This article first appeared in issue 230 of .net magazine – the world's best-selling magazine for web designers and developers.
.net: How did the future friendly movement come about?
Brad Frost: A few people who care deeply about the web, mobile and the future of technology got together in a cabin in the woods after the Breaking Development Conference in Nashville. Due to some glitch in the Matrix, I was allowed to tag along. Over the course of a few days, we talked at length about the future and the web’s role in it. By the time we left, we had crafted a manifesto that articulated our concerns, but also offered some advice on how to think in a future-friendly way.
.net: What are its guiding principles?
BF: Future friendly has three core principles:
- Acknowledge and embrace unpredictability.
- Think and act in a future-friendly way.
- Encourage others to do the same.
In order to think and act in a future-friendly way, we have to focus on what really matters to our users and our businesses. We can’t be all things to all people, and in order to deal with constant change, we need to cut away the cruft to stay agile. We should make our content, products and services available to our users wherever they may be. We should also look for better ways of detecting what devices are, what they can do and how they can work together as systems.
.net: What do we need to do to ensure the future of the web?
BF: The web’s true power is its ubiquity. No native platform or proprietary solution can claim the web’s level of reach, and with more devices emerging all the time that intrinsic inclusiveness is becoming more important than ever. Ensuring your sites, apps and services are compatible with today’s landscape gives them a better chance of being compatible with the future web. Learning to deal with all of today’s connected devices is like boot camp for dealing with tomorrow’s diversity. That means rethinking what the web is. Too many people still think the web is this 960-pixel-wide box that sits on your desk or lap. Of course it’s much more than that now, but a lot of people think of the web on these mobile devices as The Web LiteTM. We need to change that mentality in order to ensure the web has a future.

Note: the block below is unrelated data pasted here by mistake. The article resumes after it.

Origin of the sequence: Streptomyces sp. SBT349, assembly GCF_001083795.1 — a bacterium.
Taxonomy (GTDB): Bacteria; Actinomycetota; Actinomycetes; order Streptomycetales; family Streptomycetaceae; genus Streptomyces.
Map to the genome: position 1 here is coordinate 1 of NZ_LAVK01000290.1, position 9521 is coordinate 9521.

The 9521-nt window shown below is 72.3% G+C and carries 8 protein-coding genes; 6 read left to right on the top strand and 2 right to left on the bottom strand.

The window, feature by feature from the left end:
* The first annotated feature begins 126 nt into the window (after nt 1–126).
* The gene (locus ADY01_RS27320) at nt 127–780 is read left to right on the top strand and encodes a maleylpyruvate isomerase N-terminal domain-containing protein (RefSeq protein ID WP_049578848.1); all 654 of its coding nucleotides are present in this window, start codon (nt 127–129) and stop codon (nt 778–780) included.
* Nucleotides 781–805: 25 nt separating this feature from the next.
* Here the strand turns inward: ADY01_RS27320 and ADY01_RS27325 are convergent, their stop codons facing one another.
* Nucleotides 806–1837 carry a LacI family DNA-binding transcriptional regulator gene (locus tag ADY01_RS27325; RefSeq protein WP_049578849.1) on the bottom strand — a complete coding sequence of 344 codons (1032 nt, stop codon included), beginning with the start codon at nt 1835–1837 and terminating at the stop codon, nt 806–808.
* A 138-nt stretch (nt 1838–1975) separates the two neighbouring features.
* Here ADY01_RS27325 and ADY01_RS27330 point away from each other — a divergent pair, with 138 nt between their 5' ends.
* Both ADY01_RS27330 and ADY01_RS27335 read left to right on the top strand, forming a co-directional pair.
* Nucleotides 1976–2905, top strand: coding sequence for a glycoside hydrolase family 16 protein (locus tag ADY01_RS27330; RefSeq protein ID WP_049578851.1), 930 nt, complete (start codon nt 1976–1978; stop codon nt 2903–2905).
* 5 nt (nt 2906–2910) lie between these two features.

.net: How would you like to see the process of standardisation improved?
BF: The standards process should be as flexible and agile as possible in order to encourage rapid innovation standardisation. I think that open communication between developers, standards bodies and browser makers is more important than ever. Things such as community groups help, and hopefully a more collaborative ongoing dialog can keep all hands on deck.
.net: What do you think of Joe Hewitt’s ideas about the web needing an owner?
BF: He makes some great points about how the web’s capabilities certainly lag behind other platforms, that things take ages to implement, and that something needs to be done to fix these problems. However, I don’t think giving the web an official owner is the answer. We can’t ensure that the owner would always act in everyone’s best interest and would stay benevolent forever. It opens the door for massive abuse of power.
.net: How does data need to be managed in order to be future friendly?
BF: Ensuring that data is portable is absolutely essential. It’s essential to build APIs and content management systems that are built for adaptation and flexibility. Focusing on content infrastructure is now more important than any one individual channel. Unfortunately, current web content management systems act as more web publishing tools, so a lot of work needs to be done to create more platform-agnostic CMSes.
.net: What do you think of NPR’s Create Once, Publish Everywhere system?
BF: It gets talked about because their system focuses on storing agnostic content, adaptation and reuse. Content creators author something once and can have it transformed into a whole host of contexts – from desktop templates, mobile templates, native apps, displays and more. We should follow their lead and create more future-friendly platforms.